Knowing what was needed, she founded Parent Solution Group, LLC, designed the cart, applied for a patent, and enlisted the services of legal and business professionals to help her bring the cart to market.
The Elks club hopes to bring more of the carts to local stores.
The man behind a successful Kelowna tourism business has been honoured by his peers.
Roland Neave, the founder of Wells Gray Tours, received the Bob Everidge Lifetime Achievement Award from the National Tour Association two weeks ago in Shreveport, La.
Neave received the award for his commitment to the travel and tourism industry that is rooted in passion for the environment.
His business, after all, got started when he participated in an environmental protest at Wells Gray Park in 1972. Neave was against the construction of seven dams in Wells Gray, so he starting running bus tours to the park and “showing people its many wonders,” according to a press release. It created such an outcry that the dams were cancelled.
And a business was born. Neave started running tours to other parts of the world after graduating from university in 1975, and now Wells Gray Tours runs trips from B.C. to all seven continents.
Neave has given plenty of time to the NTA throughout his career as well, serving as a panelist for seminars, contributing to the Canadian members committee, and orchestrating experiences during the organization’s events, including the 2007 Spring Meet held in Kelowna.
After several months of historically low figures, Kelowna’s unemployment rate shot up in November to a more normal number.
The jobless rate jumped a whole percentage point, according to Statistics Canada, from 2.9% in October to 3.9% last month. The number of people who were able to work fell by 3,600 people last month, but the total number of those who were actually working dropped by 4,500.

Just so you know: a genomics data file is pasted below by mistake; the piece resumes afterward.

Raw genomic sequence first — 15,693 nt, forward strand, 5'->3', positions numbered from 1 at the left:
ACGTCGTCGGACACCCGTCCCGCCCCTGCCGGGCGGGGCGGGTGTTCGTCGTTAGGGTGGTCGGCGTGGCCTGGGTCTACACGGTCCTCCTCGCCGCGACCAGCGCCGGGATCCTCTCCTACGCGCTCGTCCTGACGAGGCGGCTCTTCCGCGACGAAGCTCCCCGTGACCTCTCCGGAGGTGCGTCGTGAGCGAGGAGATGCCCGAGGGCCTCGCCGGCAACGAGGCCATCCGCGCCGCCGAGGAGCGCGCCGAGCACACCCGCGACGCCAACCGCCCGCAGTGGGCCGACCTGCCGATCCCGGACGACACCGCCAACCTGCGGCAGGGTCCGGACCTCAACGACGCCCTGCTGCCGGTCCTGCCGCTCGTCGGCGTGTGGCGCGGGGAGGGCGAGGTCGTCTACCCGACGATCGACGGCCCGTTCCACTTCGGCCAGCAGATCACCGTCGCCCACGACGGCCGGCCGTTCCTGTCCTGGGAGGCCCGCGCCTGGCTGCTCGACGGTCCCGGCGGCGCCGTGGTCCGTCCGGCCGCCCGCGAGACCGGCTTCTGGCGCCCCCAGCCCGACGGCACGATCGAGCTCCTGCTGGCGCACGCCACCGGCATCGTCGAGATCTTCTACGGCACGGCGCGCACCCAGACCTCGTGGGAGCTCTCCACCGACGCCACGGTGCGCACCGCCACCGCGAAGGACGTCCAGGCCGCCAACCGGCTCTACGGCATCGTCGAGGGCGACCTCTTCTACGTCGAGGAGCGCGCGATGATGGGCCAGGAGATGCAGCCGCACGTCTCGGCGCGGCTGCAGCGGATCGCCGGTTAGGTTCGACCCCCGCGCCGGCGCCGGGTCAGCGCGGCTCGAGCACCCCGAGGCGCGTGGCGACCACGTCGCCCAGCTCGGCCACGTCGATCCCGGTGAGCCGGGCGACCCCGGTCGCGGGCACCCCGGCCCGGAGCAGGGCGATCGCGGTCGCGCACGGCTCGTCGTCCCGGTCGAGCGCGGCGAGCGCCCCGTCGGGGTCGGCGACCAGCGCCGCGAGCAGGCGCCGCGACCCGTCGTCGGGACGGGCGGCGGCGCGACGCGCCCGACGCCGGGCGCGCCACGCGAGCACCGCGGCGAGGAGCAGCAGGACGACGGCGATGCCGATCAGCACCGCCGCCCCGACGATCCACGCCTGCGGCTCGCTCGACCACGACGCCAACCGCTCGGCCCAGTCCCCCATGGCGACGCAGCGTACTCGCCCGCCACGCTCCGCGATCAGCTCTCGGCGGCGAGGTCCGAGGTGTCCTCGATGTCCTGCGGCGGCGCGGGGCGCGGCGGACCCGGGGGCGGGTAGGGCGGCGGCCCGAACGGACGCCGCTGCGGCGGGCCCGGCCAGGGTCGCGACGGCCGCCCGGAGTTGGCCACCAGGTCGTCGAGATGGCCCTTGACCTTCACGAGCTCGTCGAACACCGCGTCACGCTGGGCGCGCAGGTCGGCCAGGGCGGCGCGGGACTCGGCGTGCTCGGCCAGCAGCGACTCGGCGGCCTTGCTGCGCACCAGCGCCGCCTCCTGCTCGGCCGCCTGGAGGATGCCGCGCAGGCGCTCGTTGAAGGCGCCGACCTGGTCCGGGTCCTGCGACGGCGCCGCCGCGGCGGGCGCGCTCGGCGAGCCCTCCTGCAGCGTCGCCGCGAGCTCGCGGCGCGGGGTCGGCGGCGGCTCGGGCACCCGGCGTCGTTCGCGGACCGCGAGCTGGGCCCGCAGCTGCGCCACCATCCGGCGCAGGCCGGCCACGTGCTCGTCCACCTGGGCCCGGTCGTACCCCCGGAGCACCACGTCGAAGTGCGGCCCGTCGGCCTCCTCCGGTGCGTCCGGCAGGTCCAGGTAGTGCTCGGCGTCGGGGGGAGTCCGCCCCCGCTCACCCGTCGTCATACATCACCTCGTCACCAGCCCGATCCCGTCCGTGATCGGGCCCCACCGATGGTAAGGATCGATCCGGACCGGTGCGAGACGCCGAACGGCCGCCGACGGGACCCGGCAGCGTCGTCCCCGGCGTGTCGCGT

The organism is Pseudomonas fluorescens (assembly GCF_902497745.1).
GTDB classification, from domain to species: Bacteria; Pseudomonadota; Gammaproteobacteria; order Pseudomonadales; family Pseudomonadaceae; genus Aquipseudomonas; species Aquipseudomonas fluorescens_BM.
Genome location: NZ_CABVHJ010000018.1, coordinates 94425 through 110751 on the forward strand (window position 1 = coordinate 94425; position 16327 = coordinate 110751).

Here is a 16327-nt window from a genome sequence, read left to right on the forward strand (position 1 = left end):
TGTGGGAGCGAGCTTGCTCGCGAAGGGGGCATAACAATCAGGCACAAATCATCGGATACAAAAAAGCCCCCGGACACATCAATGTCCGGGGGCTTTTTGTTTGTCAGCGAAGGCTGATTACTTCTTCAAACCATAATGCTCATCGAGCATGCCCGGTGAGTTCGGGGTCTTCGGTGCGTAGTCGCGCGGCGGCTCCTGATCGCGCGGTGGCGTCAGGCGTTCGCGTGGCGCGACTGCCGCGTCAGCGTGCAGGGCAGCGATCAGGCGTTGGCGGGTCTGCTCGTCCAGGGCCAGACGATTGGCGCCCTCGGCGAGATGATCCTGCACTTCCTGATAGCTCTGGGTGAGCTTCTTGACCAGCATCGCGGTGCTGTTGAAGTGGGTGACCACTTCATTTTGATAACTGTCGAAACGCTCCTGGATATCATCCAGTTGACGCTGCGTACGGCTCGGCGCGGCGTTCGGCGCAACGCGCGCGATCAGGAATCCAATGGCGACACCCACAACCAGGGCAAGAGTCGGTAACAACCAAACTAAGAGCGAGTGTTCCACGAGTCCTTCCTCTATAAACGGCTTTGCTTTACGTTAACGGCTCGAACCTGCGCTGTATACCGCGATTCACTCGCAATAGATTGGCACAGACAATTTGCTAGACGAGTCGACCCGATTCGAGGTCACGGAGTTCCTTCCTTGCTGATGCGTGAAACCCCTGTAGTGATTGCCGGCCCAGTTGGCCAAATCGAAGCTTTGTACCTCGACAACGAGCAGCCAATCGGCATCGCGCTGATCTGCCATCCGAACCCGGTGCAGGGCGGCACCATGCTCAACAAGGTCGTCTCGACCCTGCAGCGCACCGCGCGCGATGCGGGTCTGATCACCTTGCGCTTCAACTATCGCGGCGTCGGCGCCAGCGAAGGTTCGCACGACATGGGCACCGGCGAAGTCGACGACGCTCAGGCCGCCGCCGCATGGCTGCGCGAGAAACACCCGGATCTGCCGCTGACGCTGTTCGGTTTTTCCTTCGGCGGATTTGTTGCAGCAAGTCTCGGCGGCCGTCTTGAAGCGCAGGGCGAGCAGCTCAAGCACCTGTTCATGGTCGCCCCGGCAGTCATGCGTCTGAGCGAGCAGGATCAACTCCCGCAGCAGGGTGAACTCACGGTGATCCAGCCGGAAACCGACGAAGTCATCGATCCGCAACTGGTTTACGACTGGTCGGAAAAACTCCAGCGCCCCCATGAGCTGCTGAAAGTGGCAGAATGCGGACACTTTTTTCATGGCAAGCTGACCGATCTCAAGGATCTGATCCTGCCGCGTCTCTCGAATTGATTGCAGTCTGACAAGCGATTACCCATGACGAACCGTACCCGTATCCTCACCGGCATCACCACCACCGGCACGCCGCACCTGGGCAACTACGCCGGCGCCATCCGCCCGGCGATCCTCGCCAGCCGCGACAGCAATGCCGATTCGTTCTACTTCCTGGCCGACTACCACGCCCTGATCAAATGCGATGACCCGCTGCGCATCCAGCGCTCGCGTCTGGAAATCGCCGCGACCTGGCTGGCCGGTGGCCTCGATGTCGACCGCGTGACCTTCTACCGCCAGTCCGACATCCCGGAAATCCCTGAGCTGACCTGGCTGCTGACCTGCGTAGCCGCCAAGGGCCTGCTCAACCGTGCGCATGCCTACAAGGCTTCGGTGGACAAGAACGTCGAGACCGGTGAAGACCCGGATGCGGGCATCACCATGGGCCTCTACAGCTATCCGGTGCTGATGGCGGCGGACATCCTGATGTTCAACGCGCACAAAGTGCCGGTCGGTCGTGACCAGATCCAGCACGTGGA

Kelowna’s unemployment mark hit 2.5% in September, which was the lowest it had ever been since the statistic started being tracked in 2006.
The 3.9% tally was still the fourth lowest mark among Canada’s 37 metropolitan areas in November.
Meanwhile, the Thompson Okanagan unemployment rate dropped to 3.1% last month, which is the lowest it has been over the last two years.
Overall, Canada’s unemployment rate continued to trend higher as the Bank of Canada’s steep interest rate hikes weighed down the economy and left workers with fewer options in the job market. The national jobless rate rose to 5.8% in November, and the economy added a modest 25,000 jobs, slightly surpassing forecasters’ expectations but trailing the pace of population growth.
Coupled with Thursday’s weak GDP numbers, the job report reinforces economists’ belief that the Bank of Canada will continue to hold its key interest rate steady at its decision meeting next week.
Manufacturing and construction had the largest gains in employment, while the most jobs were shed in wholesale and retail trade as well as finance, insurance, real estate, rental and leasing.
The unemployment rate was 5.7% in October.
After the labour market experienced a strong bounceback from the pandemic, the unemployment rate has been on an upward trend since April as the Canadian economy shows clearer signs of weakness.